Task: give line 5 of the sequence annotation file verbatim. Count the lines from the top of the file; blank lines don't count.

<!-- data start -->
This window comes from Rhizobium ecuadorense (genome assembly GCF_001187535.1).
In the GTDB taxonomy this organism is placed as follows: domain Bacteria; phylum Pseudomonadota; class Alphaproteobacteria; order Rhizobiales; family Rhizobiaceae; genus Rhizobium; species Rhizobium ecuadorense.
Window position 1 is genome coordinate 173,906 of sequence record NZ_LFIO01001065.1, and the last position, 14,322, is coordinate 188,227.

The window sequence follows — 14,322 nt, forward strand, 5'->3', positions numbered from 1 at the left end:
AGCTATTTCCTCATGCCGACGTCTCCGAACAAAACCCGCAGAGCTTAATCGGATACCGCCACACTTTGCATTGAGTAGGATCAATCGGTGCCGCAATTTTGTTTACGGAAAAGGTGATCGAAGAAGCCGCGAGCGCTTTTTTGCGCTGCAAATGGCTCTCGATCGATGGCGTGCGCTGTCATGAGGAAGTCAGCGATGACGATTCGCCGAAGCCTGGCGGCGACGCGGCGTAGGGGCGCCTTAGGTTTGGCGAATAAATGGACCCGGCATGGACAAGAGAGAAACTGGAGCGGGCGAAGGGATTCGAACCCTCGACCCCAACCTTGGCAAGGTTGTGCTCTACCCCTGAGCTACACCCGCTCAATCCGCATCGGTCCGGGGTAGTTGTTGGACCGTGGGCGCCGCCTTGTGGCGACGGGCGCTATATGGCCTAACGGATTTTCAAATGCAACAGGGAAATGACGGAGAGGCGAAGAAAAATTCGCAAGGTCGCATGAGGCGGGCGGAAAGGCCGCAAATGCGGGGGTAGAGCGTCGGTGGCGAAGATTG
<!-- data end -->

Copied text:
AGCTATTTCCTCATGCCGACGTCTCCGAACAAAACCCGCAGAGCTTAATCGGATACCGCCACACTTTGCATTGAGTAGGATCAATCGGTGCCGCAATTTTGTTTACGGAAAAGGTGATCGAAGAAGCCGCGAGCGCTTTTTTGCGCTGCAAATGGCTCTCGATCGATGGCGTGCGCTGTCATGAGGAAGTCAGCGATGACGATTCGCCGAAGCCTGGCGGCGACGCGGCGTAGGGGCGCCTTAGGTTTGGCGAATAAATGGACCCGGCATGGACAAGAGAGAAACTGGAGCGGGCGAAGGGATTCGAACCCTCGACCCCAACCTTGGCAAGGTTGTGCTCTACCCCTGAGCTACACCCGCTCAATCCGCATCGGTCCGGGGTAGTTGTTGGACCGTGGGCGCCGCCTTGTGGCGACGGGCGCTATATGGCCTAACGGATTTTCAAATGCAACAGGGAAATGACGGAGAGGCGAAGAAAAATTCGCAAGGTCGCATGAGGCGGGCGGAAAGGCCGCAAATGCGGGGGTAGAGCGTCGGTGGCGAAGATTG